Background: With the emphasis on asthma as a chronic inflammatory process, the management of moderate to severe asthma, even in the pediatric population, has shifted to the regular use of inhaled anti-inflammatory agents, including inhaled corticosteroids. Accompanying the use of these agents has been the precaution that long-term use may have subtle or potential side effects, including growth suppression or decreased bone mineral deposition. Objective: We sought to study the effects of inhaled anti-inflammatory agents on bone mineral density accumulation in growing asthmatic children. Included in this report is the longitudinal acquisition of bone mineral density in children with moderate to severe asthma. Methods: Bone mineral density in normal and asthmatic children was measured longitudinally by dual-energy absorptiometry. Bone densitometry was determined twice over a 7- to 16-month period in 21 asthmatic children and a 13- to 60-month period in 14 normals. These children with two longitudinal visits were compared with a group of 107 normal children who had a single bone mineral density measurement. Results: Nineteen of 21 asthmatic children used regular inhaled corticosteroids during the interval visits. The majority of the asthmatic boys had bone mineral density measurements, at both visits, that were at a higher percentile than normal boys with two visits. Asthmatic girls had bone density measurements at percentiles not significantly different than normal girls with two visits. Conclusions: The advancement of bone mineral density in asthmatic children provides support for the safety of inhaled anti-inflammatory medications on bone mineral density in children with significant asthma.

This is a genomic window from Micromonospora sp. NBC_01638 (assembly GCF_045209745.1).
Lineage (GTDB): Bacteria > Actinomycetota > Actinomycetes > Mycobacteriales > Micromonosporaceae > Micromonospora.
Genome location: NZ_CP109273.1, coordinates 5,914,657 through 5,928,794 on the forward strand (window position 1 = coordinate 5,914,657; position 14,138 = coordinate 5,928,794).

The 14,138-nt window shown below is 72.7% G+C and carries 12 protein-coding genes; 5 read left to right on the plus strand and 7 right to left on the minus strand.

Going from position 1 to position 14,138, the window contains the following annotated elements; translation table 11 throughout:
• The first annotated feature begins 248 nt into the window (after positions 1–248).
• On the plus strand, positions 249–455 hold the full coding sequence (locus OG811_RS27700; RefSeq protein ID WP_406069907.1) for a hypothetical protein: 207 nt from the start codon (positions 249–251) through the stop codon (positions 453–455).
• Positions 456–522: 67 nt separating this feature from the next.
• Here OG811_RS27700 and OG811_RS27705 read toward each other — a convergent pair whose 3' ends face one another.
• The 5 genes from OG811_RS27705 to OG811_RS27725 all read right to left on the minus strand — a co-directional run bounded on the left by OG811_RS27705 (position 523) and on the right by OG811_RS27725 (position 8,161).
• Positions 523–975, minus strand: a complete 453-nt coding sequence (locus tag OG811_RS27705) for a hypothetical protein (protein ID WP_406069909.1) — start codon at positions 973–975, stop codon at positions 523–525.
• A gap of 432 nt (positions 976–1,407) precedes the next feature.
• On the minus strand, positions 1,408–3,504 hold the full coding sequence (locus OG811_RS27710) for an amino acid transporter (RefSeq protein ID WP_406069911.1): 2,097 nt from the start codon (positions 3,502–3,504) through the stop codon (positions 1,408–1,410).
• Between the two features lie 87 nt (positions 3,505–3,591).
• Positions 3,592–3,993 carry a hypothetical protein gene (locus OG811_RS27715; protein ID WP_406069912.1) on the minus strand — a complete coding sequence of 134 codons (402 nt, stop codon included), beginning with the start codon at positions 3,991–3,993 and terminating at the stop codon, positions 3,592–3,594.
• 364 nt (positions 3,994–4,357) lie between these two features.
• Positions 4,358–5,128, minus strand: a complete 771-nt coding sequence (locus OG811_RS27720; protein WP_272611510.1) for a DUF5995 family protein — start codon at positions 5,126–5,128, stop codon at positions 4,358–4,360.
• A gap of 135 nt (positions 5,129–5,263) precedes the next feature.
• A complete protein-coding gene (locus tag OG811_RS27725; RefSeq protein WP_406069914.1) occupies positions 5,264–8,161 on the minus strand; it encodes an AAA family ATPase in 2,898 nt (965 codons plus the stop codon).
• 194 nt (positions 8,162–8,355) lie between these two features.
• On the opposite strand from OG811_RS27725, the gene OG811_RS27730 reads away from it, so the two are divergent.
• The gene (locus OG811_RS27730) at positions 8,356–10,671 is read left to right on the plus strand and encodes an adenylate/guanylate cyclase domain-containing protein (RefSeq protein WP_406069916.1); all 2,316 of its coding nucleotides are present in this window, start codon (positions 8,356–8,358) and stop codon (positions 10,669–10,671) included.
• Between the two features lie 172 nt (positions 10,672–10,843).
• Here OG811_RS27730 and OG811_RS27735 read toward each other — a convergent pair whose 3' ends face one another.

|Original language||English (US)|
|Number of pages||6|
|Journal||Annals of Allergy, Asthma and Immunology|
|State||Published - 1995|
ASJC Scopus subject areas
- Immunology and Allergy
- Pulmonary and Respiratory Medicine